“Oh… well… of course… it must’ve got lost. I would love for you to come along. Everyone in class is invited of course!” she replied sounding less nervous.
“By the way, what movie are we going to see?” I asked.
“The new Molly Sinclair movie,” she said.
“Great! I love her movies, I can’t wait! Thanks, Lindsy,” I replied with much excitement.
I walked away feeling much better about everything. That afternoon, I told my Mom about the party and she helped me call the theater. Things need to be especially organized with the specific movie and the theater’s show times. We called Lindsy’s mom to coordinate the time of the show. Luckily, it worked out with the time and day of the film we were wanting to see. Everything was setup and I was really excited about the weekend.
That Saturday my Mom dropped Leo, Nina and myself off in front of the theater. Once everyone was there, they all got in line to buy their tickets. Meanwhile, I began to walk towards the door to go inside.
Lindsy called out my name, “Hey, Kitty! You’re going the wrong way! The line for the ticket booth is this way.” She tried to grab my shoulders and steer me in the right direction, which unfortunately people do a lot. For future reference, never just grab someone who is blind out of no where. After recovering from the shock of being grabbed unexpectedly, I politely pulled away and said, “Thanks Lindsy, but I already reserved my ticket. I need to go inside to get what I need.”
Lindsy sounded a little confused as I heard her back away from me and say, “Oh, sorry, ok, I guess I’ll just get back in line with my mom.”
I was waiting inside when everyone else got through buying their tickets.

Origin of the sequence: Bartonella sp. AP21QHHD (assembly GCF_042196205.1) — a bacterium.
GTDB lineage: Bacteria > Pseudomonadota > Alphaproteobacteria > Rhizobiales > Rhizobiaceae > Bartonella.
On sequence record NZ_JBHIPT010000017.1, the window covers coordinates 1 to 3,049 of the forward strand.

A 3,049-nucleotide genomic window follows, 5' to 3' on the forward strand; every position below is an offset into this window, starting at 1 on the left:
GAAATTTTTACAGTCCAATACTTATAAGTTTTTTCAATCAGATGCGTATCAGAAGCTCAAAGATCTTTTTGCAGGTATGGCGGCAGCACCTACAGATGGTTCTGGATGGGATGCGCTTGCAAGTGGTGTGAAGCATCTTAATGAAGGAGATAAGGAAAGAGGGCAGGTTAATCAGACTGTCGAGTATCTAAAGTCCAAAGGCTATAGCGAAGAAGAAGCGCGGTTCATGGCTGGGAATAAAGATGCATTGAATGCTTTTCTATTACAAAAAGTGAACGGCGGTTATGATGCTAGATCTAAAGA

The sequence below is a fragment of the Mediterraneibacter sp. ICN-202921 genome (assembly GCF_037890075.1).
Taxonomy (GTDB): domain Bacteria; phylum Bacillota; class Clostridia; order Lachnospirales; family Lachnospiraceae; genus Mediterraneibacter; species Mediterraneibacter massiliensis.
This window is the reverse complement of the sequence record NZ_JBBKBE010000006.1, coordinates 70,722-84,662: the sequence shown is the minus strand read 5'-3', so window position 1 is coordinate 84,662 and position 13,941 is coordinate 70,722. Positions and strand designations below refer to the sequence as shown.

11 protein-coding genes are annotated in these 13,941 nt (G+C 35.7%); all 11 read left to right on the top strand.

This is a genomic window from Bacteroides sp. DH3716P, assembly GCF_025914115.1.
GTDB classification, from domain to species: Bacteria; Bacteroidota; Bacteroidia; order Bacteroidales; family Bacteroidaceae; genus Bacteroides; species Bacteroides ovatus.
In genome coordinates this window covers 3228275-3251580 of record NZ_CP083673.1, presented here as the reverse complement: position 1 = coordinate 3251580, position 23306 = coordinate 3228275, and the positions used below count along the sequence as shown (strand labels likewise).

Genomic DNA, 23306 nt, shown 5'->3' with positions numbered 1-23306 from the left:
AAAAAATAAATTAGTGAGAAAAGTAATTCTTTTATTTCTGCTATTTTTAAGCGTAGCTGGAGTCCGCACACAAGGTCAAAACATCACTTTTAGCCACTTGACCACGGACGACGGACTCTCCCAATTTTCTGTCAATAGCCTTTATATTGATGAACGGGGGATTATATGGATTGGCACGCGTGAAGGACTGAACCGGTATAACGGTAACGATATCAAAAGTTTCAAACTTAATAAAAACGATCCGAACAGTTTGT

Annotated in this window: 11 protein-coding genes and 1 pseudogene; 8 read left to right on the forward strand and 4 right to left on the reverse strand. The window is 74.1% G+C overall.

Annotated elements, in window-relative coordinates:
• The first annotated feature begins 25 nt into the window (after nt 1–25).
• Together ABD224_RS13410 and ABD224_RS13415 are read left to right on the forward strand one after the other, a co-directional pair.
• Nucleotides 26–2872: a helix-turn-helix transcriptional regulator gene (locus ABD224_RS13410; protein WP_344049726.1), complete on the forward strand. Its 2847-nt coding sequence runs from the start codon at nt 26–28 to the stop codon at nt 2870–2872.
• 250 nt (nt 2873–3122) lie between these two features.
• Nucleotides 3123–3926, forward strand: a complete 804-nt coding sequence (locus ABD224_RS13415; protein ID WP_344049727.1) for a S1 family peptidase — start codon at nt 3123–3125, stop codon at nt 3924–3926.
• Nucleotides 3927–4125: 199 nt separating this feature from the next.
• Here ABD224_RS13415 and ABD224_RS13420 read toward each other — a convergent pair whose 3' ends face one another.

“What’s that?” a student named Mark asked.
“Oh, that’s just her head set,” Leo replied for me.
“Head set? For what?” Lindsy asked.
“Oh, it’s so that I can hear the descriptive audio. The movie we are seeing was made with a voice over narration. And, I can hear it along with the movie when wearing these ear phones,” I explained, trying not to smile.
It is way too much fun sometimes being the center of attention. I love explaining things like this to people. They are always so amazed by things that are just normal for me.
“Way cool!” everyone seemed to exclaim at once.
“What kinds of things does it say that we don’t hear?” Mark asked.
“Oh, normal things that are seen, but not heard,” I explained.
“Like what?” Mark asked, sounding completely intrigued by the whole thing.
“Well, like action, facial expressions or things going on in the background that are important to the story. Especially if it is something funny,” I tried to think of an example that they would understand. “I mean, what if the main character slipped on spilt milk and all of you began to laugh? If there wasn’t a description to tell me what happened, I may feel left out because I didn’t see what was so funny.”
Everyone thought about that for a second and began to voice their agreement. They totally got it! I felt good; I had explained myself well. My teachers are always telling me to advocate for myself. That is just a big word that means that I should stick up for myself and be independent.
We went into the theater and I sat in between Nina and Leo. We had so much fun, the movie was fabulous, and all my friends from class got to know me just a little better that day. This is just one example of things that happen to me all the time. Welcome to my life…